Workplace injury took less of a toll on the Nova Scotians who work in our long-term care and home care sectors in summer 2022, according to WCB Nova Scotia’s Report to the Community, released today for the third quarter.
Nearly seven out of every 100 covered home care workers and four out of every 100 covered long-term care workers sustained a time-loss injury on the job in Q3, but both the injury frequency and the time it takes for them to return to work after injury continue to decline.
The Q3 results are the latest example of long-term progress for the sectors. Compared to 9.64 in 2017, the time-loss injury rate for home care was 6.86 per 100 covered workers. For long-term care, the injury rate sits at 4.23 per 100 covered workers, down from 5.33 in 2017.
While the rate of injury is still high compared to the overall injury rate for the province at 1.54, Shelley Rowan, Interim CEO for WCB Nova Scotia, says the numbers are trending in the right direction and expects to see continued progress in year-end results.
“We are beginning to see the results of years of work by many partners, and the impact of the recent investments in safety for these critical workforces within the health care system,” says Rowan. “These are early and promising signs of progress. These workforces are critical, and we all need to continue to do all we can to support Nova Scotians in these sectors.”
The WCB continues to work with the provincial government, AWARE-NS and other industry partners to implement a range of workplace safety initiatives for Nova Scotia’s long-term care, home care and disability support sectors. For example, in 2022, this included the development and delivery of safe handling and mobility training, stay-at-work and return-to-work program support, and investments in a home care lift program.
“Working in long-term care and home care is demanding. As a government, we recognize this,” says Barbara Adams, Minister of Seniors and Long-Term Care. “We are committed to supporting the dedicated people who work in these sectors and to doing all we can to protect their health and safety. I am pleased to see the improvement in injury rates in these sectors. It shows workplace safety investments are having a positive impact.”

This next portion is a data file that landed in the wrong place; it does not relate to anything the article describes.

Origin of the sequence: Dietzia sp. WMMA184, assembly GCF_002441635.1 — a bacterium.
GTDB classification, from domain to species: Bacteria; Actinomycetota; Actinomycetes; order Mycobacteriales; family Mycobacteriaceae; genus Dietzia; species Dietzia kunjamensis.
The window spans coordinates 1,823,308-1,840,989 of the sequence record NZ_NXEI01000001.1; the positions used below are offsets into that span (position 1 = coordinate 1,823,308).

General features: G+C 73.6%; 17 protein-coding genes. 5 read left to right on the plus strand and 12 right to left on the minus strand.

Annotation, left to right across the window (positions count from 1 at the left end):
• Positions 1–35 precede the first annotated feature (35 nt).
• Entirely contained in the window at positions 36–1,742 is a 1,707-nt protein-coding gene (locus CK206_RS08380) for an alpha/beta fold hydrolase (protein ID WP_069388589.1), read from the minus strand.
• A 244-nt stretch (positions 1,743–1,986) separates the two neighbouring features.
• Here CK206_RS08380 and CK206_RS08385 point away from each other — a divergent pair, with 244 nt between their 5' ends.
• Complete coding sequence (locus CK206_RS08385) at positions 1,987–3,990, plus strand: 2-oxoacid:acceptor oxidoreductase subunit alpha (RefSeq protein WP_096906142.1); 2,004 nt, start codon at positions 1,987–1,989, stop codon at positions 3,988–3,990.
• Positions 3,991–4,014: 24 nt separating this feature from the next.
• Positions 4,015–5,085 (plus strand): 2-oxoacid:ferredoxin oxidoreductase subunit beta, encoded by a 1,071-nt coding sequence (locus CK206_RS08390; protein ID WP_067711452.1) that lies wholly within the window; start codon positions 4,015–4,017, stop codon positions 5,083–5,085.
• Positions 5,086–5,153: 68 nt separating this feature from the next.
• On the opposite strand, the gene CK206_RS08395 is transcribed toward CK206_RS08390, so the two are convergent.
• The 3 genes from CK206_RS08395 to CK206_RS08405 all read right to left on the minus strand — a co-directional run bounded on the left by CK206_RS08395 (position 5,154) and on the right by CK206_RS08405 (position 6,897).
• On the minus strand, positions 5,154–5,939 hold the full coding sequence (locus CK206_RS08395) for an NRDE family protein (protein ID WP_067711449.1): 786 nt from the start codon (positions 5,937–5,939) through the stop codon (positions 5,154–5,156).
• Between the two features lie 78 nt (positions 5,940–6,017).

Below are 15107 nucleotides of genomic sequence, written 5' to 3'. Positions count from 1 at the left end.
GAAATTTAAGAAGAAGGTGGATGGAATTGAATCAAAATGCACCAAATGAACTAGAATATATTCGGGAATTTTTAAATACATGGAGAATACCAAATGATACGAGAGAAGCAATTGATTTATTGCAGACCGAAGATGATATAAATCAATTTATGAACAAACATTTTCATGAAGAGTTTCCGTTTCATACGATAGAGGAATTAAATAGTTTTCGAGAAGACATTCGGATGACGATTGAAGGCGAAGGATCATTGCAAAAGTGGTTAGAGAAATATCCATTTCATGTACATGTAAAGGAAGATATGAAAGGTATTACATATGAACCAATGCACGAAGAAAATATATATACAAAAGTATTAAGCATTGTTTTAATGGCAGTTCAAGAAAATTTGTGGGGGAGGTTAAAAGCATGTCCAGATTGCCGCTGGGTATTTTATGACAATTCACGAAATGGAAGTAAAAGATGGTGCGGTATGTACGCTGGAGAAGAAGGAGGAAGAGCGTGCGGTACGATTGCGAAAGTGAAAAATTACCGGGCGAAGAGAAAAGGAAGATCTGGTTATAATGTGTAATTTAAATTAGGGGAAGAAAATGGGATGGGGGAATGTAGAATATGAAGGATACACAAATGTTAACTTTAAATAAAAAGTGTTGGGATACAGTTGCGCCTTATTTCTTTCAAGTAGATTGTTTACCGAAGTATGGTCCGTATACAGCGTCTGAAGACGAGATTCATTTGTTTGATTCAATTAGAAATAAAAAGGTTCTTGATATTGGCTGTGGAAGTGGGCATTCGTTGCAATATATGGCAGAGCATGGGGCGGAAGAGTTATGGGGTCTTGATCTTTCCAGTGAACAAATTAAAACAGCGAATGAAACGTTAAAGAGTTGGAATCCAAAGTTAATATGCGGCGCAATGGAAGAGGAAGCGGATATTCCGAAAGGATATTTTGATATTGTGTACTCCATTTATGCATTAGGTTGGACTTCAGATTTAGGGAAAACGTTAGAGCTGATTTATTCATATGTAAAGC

Helping these sectors continue to make improvements remains a priority for the WCB and its partners.
As a province, the overall time-loss injury rate remains relatively low at 1.54 per 100 covered workers, even as COVID-19 claims continue to add pressure to the system. The WCB also continues to see improvement in the number of working days lost to injury, recording an average of 296 days per 100 covered workers in Q3, down from 317 at the end of 2021.
Q3 and Operational Highlights
- In Q3 2022, the time-loss injury rate for home care was 6.86 per 100 covered workers, down from 7.43 at the end of 2021. In long-term care the rate was 4.23 per 100 covered workers, down from 4.85.
- At the end of Q3 2022, 1.54 out of every 100 Nova Scotians covered by the WCB lost time from work due to a workplace injury. The time-loss injury rate was 1.58 at the end of 2021, and 1.54 at the end of 2020.
- The average number of days paid for time loss has decreased to 296 per 100 covered workers, down from 317 from at the end of 2021. A new ad campaign from WCB Nova Scotia, which features a long-term care worker, is part of the organization’s ongoing work to improve workplace injury outcomes in the province.
- Financially, WCB Nova Scotia continues to feel the impacts of the ongoing volatility in investment markets, with the funded percentage at 90.6% at the end of Q3. Despite global economic challenges, the organization’s five-year rate of return on investment remains ahead of the benchmark.
Quarterly figures may fluctuate when calculations for year-end measures are finalized.*